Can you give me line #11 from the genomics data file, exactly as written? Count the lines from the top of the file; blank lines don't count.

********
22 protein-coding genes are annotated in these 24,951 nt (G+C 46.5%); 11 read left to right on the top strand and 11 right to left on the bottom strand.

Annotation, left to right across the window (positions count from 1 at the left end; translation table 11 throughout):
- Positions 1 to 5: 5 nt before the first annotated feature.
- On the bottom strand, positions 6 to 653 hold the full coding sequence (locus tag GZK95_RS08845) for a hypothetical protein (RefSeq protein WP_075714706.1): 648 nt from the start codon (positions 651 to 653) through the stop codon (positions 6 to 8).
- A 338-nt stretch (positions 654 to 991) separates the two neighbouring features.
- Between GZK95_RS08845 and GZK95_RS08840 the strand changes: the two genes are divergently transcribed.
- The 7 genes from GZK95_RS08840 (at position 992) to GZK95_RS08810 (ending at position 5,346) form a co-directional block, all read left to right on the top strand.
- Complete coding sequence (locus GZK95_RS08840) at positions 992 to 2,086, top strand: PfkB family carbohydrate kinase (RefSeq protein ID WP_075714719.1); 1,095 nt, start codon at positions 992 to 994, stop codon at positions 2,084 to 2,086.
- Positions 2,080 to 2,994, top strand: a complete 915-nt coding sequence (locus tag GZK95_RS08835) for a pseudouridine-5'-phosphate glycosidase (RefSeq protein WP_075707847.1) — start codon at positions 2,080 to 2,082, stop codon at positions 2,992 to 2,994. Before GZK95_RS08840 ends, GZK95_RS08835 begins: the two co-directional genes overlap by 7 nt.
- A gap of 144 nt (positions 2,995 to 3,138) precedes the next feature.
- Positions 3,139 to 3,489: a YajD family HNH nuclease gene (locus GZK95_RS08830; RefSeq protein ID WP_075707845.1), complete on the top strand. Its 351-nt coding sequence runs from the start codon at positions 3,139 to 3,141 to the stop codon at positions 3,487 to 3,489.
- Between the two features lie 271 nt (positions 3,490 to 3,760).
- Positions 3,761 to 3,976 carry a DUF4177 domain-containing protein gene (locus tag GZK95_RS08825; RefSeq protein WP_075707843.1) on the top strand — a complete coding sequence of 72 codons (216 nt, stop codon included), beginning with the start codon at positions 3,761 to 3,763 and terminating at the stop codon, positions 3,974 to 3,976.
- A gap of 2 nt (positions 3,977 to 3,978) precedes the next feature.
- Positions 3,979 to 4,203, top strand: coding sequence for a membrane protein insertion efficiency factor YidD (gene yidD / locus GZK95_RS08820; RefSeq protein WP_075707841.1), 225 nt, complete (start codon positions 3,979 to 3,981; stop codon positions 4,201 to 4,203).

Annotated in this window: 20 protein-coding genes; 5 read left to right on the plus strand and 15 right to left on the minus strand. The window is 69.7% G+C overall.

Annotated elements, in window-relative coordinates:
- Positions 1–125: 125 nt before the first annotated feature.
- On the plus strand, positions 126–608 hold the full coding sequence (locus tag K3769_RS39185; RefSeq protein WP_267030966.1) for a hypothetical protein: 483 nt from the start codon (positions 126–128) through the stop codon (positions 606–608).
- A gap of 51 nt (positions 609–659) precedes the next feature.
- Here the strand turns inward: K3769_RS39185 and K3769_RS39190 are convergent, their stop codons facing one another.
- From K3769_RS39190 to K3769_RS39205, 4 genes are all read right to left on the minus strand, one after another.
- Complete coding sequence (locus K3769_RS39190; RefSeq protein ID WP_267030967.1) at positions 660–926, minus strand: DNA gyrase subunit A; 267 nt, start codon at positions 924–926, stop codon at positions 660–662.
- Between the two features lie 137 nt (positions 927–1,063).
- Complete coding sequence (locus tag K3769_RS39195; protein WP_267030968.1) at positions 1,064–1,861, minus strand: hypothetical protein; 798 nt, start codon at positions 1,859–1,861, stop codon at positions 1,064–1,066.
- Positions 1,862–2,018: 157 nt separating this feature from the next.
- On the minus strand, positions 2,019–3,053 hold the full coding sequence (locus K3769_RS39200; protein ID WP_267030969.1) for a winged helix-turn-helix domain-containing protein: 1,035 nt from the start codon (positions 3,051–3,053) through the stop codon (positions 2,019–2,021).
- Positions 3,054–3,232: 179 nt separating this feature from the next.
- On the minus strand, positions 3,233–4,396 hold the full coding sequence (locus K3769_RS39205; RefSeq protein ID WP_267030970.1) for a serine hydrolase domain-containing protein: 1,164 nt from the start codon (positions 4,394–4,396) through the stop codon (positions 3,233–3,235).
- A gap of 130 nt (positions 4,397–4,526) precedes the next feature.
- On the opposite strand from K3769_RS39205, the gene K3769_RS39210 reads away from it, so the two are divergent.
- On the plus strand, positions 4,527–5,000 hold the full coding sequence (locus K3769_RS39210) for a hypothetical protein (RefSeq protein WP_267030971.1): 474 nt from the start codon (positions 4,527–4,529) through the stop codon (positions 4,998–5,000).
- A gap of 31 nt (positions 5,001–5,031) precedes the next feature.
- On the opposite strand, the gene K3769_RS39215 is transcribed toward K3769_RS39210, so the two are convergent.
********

- Positions 3,139 to 3,489: a YajD family HNH nuclease gene (locus GZK95_RS08830; RefSeq protein ID WP_075707845.1), complete on the top strand. Its 351-nt coding sequence runs from the start codon at positions 3,139 to 3,141 to the stop codon at positions 3,487 to 3,489.